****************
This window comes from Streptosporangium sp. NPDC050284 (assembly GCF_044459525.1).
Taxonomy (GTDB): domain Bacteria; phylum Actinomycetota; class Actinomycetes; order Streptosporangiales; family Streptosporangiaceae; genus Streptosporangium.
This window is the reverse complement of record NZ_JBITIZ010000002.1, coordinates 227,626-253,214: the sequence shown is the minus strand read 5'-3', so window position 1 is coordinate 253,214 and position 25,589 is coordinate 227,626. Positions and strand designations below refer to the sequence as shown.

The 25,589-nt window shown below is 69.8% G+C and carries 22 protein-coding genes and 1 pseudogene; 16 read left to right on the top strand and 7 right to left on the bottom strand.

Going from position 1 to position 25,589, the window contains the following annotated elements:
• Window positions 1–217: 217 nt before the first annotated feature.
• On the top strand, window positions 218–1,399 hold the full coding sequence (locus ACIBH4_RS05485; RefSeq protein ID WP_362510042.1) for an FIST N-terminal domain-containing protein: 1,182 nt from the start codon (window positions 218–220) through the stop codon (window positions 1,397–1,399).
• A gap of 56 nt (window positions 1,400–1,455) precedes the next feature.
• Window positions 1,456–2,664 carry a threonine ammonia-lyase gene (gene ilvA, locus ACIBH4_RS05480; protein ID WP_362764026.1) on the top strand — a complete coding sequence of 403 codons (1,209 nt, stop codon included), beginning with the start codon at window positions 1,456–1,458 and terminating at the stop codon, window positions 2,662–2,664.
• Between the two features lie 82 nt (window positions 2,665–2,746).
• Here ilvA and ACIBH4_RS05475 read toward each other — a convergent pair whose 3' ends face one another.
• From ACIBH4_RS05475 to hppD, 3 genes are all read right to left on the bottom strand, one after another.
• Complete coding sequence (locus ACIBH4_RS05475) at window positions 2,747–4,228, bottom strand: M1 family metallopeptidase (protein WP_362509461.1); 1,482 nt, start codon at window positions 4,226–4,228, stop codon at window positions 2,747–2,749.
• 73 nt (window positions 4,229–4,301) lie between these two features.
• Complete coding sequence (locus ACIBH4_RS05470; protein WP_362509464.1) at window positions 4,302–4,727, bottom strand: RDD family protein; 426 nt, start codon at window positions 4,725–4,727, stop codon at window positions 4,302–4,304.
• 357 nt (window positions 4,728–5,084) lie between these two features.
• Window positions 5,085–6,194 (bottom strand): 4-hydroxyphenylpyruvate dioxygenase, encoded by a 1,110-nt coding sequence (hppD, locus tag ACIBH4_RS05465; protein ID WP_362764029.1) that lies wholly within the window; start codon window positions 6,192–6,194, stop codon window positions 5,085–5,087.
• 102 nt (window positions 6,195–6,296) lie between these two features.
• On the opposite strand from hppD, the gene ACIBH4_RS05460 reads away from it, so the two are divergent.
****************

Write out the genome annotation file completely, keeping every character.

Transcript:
This window comes from Streptosporangium sp. NPDC050284 (assembly GCF_044459525.1).
Taxonomy (GTDB): domain Bacteria; phylum Actinomycetota; class Actinomycetes; order Streptosporangiales; family Streptosporangiaceae; genus Streptosporangium.
This window is the reverse complement of record NZ_JBITIZ010000002.1, coordinates 227,626-253,214: the sequence shown is the minus strand read 5'-3', so window position 1 is coordinate 253,214 and position 25,589 is coordinate 227,626. Positions and strand designations below refer to the sequence as shown.

The 25,589-nt window shown below is 69.8% G+C and carries 22 protein-coding genes and 1 pseudogene; 16 read left to right on the top strand and 7 right to left on the bottom strand.

Going from position 1 to position 25,589, the window contains the following annotated elements:
• Window positions 1–217: 217 nt before the first annotated feature.
• On the top strand, window positions 218–1,399 hold the full coding sequence (locus ACIBH4_RS05485; RefSeq protein ID WP_362510042.1) for an FIST N-terminal domain-containing protein: 1,182 nt from the start codon (window positions 218–220) through the stop codon (window positions 1,397–1,399).
• A gap of 56 nt (window positions 1,400–1,455) precedes the next feature.
• Window positions 1,456–2,664 carry a threonine ammonia-lyase gene (gene ilvA, locus ACIBH4_RS05480; protein ID WP_362764026.1) on the top strand — a complete coding sequence of 403 codons (1,209 nt, stop codon included), beginning with the start codon at window positions 1,456–1,458 and terminating at the stop codon, window positions 2,662–2,664.
• Between the two features lie 82 nt (window positions 2,665–2,746).
• Here ilvA and ACIBH4_RS05475 read toward each other — a convergent pair whose 3' ends face one another.
• From ACIBH4_RS05475 to hppD, 3 genes are all read right to left on the bottom strand, one after another.
• Complete coding sequence (locus ACIBH4_RS05475) at window positions 2,747–4,228, bottom strand: M1 family metallopeptidase (protein WP_362509461.1); 1,482 nt, start codon at window positions 4,226–4,228, stop codon at window positions 2,747–2,749.
• 73 nt (window positions 4,229–4,301) lie between these two features.
• Complete coding sequence (locus ACIBH4_RS05470; protein WP_362509464.1) at window positions 4,302–4,727, bottom strand: RDD family protein; 426 nt, start codon at window positions 4,725–4,727, stop codon at window positions 4,302–4,304.
• 357 nt (window positions 4,728–5,084) lie between these two features.
• Window positions 5,085–6,194 (bottom strand): 4-hydroxyphenylpyruvate dioxygenase, encoded by a 1,110-nt coding sequence (hppD, locus tag ACIBH4_RS05465; protein ID WP_362764029.1) that lies wholly within the window; start codon window positions 6,192–6,194, stop codon window positions 5,085–5,087.
• 102 nt (window positions 6,195–6,296) lie between these two features.
• On the opposite strand from hppD, the gene ACIBH4_RS05460 reads away from it, so the two are divergent.